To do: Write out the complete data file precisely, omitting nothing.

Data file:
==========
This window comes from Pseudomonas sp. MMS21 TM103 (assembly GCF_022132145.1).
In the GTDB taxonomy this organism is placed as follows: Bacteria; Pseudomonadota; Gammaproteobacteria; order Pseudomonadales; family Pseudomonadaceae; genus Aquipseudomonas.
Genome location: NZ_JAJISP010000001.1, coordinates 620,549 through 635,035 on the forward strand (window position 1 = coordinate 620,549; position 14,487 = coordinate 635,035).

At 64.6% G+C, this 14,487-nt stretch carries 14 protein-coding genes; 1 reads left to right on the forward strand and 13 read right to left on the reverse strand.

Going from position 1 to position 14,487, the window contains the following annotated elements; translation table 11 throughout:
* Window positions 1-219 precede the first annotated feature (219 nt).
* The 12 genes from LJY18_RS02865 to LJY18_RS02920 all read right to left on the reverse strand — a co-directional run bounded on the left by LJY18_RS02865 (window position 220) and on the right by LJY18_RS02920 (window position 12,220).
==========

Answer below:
This window comes from Pseudomonas sp. MMS21 TM103 (assembly GCF_022132145.1).
In the GTDB taxonomy this organism is placed as follows: Bacteria; Pseudomonadota; Gammaproteobacteria; order Pseudomonadales; family Pseudomonadaceae; genus Aquipseudomonas.
Genome location: NZ_JAJISP010000001.1, coordinates 620,549 through 635,035 on the forward strand (window position 1 = coordinate 620,549; position 14,487 = coordinate 635,035).

At 64.6% G+C, this 14,487-nt stretch carries 14 protein-coding genes; 1 reads left to right on the forward strand and 13 read right to left on the reverse strand.

Going from position 1 to position 14,487, the window contains the following annotated elements; translation table 11 throughout:
* Window positions 1-219 precede the first annotated feature (219 nt).
* The 12 genes from LJY18_RS02865 to LJY18_RS02920 all read right to left on the reverse strand — a co-directional run bounded on the left by LJY18_RS02865 (window position 220) and on the right by LJY18_RS02920 (window position 12,220).